to learn than to learn from others mistakes, if you are open enough to learn from them and humble enough to think you can learn anything from a site/community such as RBC.
I've made heaps of mistakes in my career, but hopefully I've taken a lesson from it. I learnt a lot politically this way, I was way to trusting at the start of my career and got burned subtly at the beginning.
A silly mistake... We had a huge drive back in the mid-late 90s when I was starting my career. I was overwhelmed by resumes, messages and general interest to a campaign my company was running. In a stressed mode with the idea of candidate care, I ensured I emailed every single applicant back thanking them for their response, promising a prompt response. However, sending them all individually seemed too time and effort intensive, so I put as many as I could on the one email and pressed send. I was new to technology, email (Eudora of all things) was new to me (I was still receiving cv's via fax and we kept hard copies), little did I realise that I put everyone in the "TO" part of the email. I was pretty proud of myself.... until the responses started coming back.. Guess what people were upset about a lack of confidentiality (and rightly so). My Managers were equally upset. I felt sick... my sentence.... I had to individually call every single person on the list, apologise for my error and smooth it all over. Let me assure you there were a lot of phone calls. I overcame, and after a few days of struggling to make eye contact with my managers, placements were made, the world turned and we kept moving forward. Was that day bad? yes... the worst I had in my career? No.. did I learn something, and not forgotten it EVER.. yes!
As this is a forum for learning and sharing, I am inviting people to add/share their mistakes that they have learnt from so that the rest of us can learn.…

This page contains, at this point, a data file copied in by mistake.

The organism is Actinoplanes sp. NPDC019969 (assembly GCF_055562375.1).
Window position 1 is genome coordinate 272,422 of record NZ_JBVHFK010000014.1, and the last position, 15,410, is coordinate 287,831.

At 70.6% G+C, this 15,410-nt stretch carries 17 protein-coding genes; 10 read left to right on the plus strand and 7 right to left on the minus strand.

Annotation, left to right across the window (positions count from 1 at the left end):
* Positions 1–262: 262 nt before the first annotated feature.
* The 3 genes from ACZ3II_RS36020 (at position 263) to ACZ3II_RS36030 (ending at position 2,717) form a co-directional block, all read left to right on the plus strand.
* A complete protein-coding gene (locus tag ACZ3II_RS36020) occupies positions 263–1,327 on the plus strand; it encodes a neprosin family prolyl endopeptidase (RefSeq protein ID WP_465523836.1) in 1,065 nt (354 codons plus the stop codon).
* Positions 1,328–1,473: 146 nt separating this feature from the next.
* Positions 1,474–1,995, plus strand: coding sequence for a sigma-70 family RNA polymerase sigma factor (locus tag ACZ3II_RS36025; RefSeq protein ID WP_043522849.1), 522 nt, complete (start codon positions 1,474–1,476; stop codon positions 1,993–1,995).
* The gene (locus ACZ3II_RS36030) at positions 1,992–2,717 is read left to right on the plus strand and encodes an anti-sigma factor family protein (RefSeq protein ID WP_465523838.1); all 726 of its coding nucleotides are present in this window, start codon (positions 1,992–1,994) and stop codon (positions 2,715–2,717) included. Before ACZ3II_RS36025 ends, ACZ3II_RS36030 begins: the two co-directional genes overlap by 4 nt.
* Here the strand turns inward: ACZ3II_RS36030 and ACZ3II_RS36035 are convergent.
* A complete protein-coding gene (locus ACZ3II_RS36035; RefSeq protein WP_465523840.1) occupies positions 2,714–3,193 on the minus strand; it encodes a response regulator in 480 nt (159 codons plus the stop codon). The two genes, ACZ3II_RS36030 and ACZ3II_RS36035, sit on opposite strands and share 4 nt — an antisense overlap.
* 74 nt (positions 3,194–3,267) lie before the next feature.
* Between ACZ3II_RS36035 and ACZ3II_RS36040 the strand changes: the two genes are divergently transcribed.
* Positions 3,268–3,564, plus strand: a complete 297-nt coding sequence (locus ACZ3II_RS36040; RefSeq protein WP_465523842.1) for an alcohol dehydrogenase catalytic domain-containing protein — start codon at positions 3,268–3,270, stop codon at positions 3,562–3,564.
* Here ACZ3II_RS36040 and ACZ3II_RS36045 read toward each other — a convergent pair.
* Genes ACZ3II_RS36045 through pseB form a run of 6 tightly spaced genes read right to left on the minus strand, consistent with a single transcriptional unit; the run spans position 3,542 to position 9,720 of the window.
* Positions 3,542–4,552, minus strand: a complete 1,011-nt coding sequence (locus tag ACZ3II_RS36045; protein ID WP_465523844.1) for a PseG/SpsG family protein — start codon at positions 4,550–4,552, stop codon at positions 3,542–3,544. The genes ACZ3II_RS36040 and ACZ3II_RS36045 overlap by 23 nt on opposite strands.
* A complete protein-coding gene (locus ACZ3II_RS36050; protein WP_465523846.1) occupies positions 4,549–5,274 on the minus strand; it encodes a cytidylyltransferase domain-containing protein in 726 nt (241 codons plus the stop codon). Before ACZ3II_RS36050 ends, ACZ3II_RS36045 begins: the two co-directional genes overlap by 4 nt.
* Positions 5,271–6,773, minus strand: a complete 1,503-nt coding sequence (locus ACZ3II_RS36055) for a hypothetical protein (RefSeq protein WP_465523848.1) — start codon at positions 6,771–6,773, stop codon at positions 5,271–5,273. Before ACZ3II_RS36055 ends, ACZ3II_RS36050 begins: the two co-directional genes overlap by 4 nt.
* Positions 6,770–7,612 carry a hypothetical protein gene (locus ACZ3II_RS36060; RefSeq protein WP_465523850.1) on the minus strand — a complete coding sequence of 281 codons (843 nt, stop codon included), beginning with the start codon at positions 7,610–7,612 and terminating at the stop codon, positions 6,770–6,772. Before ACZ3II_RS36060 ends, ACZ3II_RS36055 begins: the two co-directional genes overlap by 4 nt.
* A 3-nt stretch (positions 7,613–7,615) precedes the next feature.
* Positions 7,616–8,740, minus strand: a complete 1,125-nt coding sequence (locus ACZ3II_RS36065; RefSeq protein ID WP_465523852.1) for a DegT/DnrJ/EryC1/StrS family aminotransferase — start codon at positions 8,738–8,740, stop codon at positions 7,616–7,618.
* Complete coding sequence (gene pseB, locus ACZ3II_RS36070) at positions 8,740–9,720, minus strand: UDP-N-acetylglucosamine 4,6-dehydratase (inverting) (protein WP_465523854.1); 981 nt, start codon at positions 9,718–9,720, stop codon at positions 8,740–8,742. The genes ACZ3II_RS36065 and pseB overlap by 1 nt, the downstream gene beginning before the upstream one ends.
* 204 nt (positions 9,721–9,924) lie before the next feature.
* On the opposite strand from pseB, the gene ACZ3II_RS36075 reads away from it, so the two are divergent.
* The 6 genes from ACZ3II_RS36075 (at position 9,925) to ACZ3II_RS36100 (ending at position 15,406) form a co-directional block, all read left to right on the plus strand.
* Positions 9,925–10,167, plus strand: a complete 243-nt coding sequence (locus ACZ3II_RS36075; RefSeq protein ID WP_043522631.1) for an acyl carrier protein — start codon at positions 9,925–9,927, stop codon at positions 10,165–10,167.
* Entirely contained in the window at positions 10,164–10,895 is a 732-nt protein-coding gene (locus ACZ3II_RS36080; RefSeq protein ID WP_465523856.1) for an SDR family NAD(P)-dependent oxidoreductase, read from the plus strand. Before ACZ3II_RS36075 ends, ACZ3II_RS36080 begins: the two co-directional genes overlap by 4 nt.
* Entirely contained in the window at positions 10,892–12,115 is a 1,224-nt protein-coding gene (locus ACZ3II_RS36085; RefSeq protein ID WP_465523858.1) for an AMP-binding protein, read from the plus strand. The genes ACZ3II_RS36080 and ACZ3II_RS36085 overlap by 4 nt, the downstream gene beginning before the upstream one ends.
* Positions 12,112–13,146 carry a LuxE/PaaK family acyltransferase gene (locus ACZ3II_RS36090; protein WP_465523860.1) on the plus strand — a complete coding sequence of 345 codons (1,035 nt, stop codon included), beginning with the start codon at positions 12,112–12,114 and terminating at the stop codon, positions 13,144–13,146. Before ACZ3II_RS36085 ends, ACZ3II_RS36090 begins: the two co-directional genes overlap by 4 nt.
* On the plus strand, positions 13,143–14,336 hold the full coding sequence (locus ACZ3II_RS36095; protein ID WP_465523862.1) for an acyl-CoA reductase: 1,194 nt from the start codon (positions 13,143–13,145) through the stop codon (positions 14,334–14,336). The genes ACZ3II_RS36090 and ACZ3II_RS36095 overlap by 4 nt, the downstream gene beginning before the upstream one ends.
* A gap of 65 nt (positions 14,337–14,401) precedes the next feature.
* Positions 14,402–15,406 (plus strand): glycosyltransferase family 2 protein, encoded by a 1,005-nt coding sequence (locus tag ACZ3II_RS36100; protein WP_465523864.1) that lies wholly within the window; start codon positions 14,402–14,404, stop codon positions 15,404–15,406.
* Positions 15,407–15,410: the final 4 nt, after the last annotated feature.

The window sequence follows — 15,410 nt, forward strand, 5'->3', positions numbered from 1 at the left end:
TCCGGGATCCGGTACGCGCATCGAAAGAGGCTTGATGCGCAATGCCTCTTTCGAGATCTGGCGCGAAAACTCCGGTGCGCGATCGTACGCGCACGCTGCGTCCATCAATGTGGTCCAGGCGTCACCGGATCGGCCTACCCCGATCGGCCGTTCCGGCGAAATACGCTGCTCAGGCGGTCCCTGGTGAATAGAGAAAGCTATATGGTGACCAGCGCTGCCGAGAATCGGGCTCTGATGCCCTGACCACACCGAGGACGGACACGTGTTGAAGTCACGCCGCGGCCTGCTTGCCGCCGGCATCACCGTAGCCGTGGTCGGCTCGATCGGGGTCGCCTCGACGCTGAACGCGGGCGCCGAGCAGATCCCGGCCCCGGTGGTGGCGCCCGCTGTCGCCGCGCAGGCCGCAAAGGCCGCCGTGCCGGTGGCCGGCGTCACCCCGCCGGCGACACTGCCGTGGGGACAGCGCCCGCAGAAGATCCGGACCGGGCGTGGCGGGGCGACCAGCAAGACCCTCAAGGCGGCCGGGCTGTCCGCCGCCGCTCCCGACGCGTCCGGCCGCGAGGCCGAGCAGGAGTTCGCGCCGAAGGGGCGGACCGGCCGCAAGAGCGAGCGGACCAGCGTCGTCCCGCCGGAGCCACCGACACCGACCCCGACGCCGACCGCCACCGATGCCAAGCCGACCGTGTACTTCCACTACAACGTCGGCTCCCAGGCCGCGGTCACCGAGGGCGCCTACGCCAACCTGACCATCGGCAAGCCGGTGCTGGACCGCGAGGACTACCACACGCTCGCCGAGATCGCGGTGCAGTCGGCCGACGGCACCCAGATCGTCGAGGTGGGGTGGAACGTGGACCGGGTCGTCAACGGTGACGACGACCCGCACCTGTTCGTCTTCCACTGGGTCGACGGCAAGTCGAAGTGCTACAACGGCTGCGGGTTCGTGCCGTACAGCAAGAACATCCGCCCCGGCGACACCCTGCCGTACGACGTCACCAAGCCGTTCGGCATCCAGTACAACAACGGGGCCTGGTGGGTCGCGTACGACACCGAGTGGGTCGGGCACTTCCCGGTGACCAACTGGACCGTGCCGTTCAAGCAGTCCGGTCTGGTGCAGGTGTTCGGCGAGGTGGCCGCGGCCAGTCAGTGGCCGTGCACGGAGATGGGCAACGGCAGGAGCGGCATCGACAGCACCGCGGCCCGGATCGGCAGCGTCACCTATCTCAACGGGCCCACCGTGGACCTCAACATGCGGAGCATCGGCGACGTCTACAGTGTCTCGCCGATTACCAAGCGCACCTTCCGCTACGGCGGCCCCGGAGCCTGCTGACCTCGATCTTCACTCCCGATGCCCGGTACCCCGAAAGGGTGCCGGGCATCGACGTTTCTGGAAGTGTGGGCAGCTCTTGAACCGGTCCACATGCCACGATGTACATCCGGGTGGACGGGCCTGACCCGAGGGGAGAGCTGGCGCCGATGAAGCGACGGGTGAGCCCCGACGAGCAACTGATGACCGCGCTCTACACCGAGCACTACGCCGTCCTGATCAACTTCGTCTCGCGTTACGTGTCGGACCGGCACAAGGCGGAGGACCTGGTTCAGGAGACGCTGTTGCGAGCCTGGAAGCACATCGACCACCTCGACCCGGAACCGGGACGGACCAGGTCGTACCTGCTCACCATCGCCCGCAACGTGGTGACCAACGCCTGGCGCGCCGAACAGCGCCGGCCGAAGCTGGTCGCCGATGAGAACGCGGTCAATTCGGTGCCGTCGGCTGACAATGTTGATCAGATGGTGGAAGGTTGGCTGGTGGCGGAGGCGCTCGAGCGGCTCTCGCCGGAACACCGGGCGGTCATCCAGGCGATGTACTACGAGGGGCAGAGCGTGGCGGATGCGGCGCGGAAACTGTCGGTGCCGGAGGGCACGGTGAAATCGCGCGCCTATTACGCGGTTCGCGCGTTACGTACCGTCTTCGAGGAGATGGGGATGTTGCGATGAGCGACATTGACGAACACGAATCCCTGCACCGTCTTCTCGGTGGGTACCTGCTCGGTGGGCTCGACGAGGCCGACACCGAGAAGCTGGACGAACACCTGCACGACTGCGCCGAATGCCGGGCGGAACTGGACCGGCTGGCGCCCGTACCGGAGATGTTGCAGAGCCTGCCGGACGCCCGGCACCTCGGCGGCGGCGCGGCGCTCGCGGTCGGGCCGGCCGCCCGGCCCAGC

articipants and from those who were interested (especially "Boolean Beginners"), is that one of their major problems in their practice is dealing with too much information. As an example, some people feel they cannot even start to source on Google because they need to learn "all" about the advanced operators and sites to X-ray before they do.
So what I am trying to do is to pick and choose a small subset of technologies that I know can work and create practical results for a sourcer (and I know this from my hands-on practice). I then encourage people to get their feet wet before they learn how to use more.
Of course, a beginner webinar like that may not serve a more advanced sourcer who wants to know and use multiple search and metasearch engines, all twitter sites that are out there, etc.
It seems to me that announcing talks on many, many technologies and sites has its marketing advantage for trainers who give them. People are drawn to come to a webinar that covers 10 times many more sites and costs the same as another one. What happens next for some participants, is that too much material is hard to absorb, so they may come back for more...
If you sign up for a webinar, what matters to you in terms of its content? Is it more interesting to hear about 1,000 ways to source or hear about 5 select ways to source that are likely to bring results? (Of course there paid and free webinars, and there's a question of cost as well; I am more interested to hear what the desired content might be.)
Thanks for your feedback,
avascript, Java. C##, etc.
Now I found a site where I could easily learn a bit of programming, what are your thoughts on starting a free course? Should I learn a bit of programming to become good at recruiting in the ICT world?